A Swiss Family Used This Chinese Emperor’s Bronze Vessel to Store Their Tennis Balls. It Just Sold at Auction for $4.9 Million

A specialist spotted the 17th-century incense burner on an unrelated visit to the family's home.

The "Phoenix and Peony" Bronze Censer. Courtesy of Koller Auctions.

Call it an auction-room ace. A gilded bronze censer from the 17th century has sold at the Switzerland-based Koller Auctions for a stunning $4.9 million, 6,082 percent above its high estimate of $79,260. For years, the family who owned it had used it to store tennis balls. (What, you don’t keep your sporting equipment in multi-million dollar treasures?)

The family long thought the object was a 19th-century copy and only realized its true value when they invited an auction-house specialist over to view other works in their collection. The specialist, Regi Preiswerk, quickly spotted the item and recognized it for what it was: an incense burner believed to have been designed specifically for a Chinese emperor some 300 years ago. The object features intricately carved peonies and a golden phoenix head on each side, with their scaled torsos serving as handles.

According to the auction house, the piece has remained within the same German, Swiss-based family for about 100 years, since an ancestor acquired it on a trip to China. At the sale earlier this month, a reported 30 people vied for the work, which Koller described as a “one-of-a-kind object” and which carried an estimate of €43,860 to €70,180 ($49,534 to $79,260).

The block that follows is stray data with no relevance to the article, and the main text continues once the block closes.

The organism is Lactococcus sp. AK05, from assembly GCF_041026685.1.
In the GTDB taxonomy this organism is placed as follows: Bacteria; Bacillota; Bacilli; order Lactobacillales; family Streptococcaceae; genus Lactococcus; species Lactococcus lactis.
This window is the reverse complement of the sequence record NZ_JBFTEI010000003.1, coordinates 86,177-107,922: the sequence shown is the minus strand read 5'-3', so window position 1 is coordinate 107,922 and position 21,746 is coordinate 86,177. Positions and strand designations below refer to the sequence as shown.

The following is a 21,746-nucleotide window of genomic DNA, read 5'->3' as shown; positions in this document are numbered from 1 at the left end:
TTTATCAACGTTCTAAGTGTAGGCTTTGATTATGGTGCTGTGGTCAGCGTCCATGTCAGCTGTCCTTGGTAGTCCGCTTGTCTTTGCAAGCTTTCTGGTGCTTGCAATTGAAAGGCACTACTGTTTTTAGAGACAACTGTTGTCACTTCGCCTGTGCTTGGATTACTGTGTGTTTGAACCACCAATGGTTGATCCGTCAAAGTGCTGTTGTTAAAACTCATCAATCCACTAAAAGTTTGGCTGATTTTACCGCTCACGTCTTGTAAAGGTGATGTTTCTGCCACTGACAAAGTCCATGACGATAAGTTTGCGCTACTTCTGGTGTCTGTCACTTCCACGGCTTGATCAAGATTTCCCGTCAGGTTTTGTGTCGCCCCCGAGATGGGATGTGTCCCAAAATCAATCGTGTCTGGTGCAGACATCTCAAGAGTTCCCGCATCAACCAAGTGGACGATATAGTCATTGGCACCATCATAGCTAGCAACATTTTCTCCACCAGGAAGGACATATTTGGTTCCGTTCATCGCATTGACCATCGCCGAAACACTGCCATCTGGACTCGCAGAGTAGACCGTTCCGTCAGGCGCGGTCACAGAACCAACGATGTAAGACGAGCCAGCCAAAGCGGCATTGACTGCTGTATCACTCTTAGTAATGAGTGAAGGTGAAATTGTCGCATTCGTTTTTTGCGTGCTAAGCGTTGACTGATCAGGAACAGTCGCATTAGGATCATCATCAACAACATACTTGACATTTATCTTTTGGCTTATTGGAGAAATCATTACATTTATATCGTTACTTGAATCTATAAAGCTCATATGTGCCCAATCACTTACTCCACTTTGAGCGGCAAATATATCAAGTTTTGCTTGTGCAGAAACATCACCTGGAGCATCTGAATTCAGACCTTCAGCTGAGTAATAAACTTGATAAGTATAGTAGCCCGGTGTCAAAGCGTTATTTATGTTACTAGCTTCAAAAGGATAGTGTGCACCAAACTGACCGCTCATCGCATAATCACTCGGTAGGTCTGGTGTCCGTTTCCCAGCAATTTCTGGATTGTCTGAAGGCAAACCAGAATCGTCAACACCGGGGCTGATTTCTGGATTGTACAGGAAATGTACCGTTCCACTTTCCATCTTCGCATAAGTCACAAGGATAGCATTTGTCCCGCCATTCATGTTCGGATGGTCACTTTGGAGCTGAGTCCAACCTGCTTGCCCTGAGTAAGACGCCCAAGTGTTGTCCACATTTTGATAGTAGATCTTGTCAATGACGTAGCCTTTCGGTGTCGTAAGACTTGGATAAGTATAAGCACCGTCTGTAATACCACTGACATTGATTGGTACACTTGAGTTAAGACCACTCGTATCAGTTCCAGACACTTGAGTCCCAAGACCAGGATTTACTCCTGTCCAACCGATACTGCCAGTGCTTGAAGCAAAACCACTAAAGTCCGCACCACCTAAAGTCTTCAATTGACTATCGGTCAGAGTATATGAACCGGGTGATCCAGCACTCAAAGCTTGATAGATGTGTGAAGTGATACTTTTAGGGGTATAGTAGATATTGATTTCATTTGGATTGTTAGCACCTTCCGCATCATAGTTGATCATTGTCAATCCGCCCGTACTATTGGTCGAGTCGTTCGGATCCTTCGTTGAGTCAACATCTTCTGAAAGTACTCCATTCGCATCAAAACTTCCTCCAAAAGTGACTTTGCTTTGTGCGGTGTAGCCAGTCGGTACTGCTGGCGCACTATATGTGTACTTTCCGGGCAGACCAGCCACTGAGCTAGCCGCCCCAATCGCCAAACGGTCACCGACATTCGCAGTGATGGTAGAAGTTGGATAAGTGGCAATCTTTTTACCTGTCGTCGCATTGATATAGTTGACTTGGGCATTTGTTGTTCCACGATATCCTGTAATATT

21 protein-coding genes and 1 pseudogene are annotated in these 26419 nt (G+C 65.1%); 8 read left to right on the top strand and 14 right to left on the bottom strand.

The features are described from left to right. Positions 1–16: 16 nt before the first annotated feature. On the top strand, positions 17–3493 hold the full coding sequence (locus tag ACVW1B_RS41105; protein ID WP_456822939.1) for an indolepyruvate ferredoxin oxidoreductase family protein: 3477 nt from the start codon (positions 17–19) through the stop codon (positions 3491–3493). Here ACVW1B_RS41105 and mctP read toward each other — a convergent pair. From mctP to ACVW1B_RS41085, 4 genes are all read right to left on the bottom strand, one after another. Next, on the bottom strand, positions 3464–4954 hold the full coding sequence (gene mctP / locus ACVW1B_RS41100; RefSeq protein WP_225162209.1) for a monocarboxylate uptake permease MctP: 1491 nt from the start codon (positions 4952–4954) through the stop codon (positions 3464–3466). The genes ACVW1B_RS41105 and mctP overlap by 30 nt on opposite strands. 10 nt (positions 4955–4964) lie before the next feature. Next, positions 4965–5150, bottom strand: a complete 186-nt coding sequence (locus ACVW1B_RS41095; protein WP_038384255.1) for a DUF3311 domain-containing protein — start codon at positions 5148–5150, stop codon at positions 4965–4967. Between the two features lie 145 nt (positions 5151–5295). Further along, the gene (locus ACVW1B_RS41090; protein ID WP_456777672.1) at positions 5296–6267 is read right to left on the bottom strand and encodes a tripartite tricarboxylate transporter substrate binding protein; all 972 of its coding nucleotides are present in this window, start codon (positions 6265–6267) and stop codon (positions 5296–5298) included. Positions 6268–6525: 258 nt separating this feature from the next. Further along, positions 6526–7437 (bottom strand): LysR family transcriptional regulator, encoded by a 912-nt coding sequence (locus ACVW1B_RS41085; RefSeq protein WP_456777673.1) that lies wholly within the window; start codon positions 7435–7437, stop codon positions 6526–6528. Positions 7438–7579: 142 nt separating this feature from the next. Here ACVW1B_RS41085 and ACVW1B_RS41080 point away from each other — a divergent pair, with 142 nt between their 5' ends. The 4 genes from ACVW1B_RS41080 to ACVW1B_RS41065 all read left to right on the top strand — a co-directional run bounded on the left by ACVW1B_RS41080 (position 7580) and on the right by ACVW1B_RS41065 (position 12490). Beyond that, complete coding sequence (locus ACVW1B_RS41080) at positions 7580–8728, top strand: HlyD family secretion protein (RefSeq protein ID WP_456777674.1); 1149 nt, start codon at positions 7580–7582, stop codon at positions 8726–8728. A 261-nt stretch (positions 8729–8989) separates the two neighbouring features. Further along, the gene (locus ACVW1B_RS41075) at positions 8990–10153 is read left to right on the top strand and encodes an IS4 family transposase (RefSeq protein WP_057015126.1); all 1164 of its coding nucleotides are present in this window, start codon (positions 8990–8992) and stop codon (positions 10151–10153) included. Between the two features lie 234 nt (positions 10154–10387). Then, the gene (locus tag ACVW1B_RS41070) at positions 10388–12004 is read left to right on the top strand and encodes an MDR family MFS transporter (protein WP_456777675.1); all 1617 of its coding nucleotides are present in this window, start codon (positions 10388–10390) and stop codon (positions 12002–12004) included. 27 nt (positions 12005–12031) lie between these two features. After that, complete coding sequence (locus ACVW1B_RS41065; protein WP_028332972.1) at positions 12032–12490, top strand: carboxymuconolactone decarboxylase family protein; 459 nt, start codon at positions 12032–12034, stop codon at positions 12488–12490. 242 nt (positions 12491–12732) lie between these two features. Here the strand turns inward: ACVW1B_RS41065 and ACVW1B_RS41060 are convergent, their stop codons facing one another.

The "Phoenix and Peony" Bronze Censer. Courtesy of Koller Auctions.

The “Phoenix and Peony” Bronze Censer. Courtesy of Koller Auctions.

The family had reason to believe the work was more tchotchke than a trophy. In the 1960s, they offered it to a Berlin museum, who turned down the generous donation. They later showed photographs of the piece to a British auction house, which chalked it up as a 19th-century reproduction.

After being rebuffed by supposed “experts,” the family went on with their lives, storing extra tennis balls and other knickknacks in the punchbowl-sized piece. “After all that [the family] thought it wasn’t worth a lot, but they liked it. They displayed it. As you do with a bowl in your house, they put things in it, and they put tennis balls in it,” Karl Green of Koller Auctions told CNN.

Ahead of the sale, the Swiss auction house exhibited the work in Hong Kong. The auction kicked off on June 4 with more than 30 people frantically calling in and placing bids in the salesroom.

An auction-house representative said that naturally, the family was thrilled as they watched the action online, telling Metro UK, “I’m not sure if they had a tennis court at home, but I think they could afford to put one in now.”

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